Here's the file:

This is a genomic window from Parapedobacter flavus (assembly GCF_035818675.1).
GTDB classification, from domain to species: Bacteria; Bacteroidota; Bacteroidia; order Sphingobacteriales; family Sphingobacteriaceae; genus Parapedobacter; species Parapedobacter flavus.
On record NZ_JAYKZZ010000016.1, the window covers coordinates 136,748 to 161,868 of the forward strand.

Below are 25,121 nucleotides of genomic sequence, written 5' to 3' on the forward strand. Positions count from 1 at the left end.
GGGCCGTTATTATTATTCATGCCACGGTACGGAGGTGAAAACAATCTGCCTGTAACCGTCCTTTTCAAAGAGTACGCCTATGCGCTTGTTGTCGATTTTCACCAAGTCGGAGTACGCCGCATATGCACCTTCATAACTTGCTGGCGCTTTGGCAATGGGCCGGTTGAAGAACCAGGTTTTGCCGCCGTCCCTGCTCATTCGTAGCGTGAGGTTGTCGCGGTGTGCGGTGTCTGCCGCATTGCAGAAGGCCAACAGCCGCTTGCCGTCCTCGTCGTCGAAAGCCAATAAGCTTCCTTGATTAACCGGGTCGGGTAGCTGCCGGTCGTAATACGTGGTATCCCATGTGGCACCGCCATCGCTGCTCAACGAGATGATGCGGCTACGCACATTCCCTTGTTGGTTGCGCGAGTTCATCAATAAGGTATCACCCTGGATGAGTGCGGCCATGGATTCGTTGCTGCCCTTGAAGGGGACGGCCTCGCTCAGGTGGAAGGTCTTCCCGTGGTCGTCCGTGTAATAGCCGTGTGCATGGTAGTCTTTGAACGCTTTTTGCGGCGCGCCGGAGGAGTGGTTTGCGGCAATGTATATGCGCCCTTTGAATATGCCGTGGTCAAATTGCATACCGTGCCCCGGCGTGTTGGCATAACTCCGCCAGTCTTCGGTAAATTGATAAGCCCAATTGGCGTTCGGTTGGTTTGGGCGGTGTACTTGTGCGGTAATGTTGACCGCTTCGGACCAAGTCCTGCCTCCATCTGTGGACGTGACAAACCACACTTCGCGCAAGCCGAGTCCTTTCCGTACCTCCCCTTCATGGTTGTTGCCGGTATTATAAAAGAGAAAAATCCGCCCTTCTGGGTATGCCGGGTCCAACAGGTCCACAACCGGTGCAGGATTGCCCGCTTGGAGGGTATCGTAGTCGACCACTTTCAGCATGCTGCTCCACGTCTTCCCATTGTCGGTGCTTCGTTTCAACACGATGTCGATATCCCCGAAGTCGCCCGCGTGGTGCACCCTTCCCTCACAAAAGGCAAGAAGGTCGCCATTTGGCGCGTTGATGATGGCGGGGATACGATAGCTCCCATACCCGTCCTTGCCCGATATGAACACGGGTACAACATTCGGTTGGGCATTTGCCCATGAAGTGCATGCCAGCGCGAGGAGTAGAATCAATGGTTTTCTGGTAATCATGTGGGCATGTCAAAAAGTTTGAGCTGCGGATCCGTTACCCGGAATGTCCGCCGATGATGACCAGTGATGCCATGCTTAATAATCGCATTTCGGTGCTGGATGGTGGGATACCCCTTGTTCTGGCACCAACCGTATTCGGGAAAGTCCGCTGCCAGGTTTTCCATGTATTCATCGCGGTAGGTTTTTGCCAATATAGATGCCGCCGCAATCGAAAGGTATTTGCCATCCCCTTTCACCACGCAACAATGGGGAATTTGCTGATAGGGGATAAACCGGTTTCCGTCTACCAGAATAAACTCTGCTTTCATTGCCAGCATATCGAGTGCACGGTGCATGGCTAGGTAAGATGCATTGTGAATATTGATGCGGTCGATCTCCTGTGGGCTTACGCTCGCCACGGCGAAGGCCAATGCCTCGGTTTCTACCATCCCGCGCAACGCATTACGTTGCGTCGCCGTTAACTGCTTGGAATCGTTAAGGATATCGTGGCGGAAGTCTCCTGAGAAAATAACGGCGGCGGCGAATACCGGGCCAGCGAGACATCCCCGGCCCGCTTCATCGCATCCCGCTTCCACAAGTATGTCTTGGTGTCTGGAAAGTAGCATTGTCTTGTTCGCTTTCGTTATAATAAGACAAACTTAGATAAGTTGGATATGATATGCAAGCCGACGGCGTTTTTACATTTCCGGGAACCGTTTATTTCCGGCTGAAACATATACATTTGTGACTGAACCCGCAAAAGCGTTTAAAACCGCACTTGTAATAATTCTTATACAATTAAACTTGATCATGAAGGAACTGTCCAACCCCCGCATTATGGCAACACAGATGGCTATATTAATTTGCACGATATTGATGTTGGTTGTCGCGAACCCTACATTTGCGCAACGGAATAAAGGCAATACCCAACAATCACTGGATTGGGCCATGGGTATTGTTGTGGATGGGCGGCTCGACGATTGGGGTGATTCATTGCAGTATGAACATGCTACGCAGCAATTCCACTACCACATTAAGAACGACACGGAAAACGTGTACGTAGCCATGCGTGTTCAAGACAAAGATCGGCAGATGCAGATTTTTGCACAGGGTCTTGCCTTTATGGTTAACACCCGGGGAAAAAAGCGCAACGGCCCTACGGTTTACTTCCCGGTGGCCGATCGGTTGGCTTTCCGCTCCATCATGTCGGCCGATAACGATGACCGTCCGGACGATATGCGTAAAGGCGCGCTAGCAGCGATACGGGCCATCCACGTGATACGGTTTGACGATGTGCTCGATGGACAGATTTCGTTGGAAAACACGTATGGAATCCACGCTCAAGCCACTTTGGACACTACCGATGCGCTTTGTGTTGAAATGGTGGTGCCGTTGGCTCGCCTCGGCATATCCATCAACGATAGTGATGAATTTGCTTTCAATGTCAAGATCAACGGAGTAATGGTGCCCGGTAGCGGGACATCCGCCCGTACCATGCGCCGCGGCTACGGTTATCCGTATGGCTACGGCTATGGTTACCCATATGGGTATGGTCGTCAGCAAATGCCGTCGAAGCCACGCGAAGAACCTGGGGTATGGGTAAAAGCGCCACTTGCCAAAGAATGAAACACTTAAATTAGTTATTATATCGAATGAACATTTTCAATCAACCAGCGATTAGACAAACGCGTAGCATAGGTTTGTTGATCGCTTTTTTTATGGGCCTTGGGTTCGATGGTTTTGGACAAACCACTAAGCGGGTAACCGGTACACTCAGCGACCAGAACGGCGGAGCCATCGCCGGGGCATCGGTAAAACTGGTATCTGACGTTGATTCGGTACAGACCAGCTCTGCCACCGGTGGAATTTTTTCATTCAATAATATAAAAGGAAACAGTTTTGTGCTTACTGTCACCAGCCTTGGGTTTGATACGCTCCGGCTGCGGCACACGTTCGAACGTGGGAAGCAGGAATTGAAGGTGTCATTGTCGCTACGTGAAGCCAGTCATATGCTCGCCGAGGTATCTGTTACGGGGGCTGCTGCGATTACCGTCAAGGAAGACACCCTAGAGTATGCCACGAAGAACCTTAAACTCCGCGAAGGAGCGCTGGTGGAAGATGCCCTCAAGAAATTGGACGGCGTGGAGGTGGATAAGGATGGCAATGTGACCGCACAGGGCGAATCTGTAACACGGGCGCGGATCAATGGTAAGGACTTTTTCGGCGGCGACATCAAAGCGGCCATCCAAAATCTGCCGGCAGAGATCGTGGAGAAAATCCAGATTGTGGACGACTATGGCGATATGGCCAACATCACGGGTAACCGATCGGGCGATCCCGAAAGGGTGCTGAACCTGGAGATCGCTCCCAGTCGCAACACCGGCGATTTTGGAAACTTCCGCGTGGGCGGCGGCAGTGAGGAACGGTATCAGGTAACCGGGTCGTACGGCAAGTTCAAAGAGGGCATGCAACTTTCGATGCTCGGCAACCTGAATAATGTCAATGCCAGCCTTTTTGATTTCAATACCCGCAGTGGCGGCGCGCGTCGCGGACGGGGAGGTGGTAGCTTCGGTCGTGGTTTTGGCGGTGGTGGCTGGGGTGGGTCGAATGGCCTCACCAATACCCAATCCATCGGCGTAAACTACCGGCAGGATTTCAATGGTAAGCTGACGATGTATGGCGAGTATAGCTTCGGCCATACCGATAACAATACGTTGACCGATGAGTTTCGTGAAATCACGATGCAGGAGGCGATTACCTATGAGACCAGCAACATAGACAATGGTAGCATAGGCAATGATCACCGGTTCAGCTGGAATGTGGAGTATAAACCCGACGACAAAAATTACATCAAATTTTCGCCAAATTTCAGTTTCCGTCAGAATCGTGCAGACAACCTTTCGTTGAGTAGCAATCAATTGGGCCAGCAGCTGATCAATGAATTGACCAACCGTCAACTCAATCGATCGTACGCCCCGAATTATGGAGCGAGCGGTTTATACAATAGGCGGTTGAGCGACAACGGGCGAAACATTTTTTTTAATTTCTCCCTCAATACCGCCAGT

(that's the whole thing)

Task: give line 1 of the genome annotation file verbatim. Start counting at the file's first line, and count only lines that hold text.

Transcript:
This is a genomic window from Parapedobacter flavus (assembly GCF_035818675.1).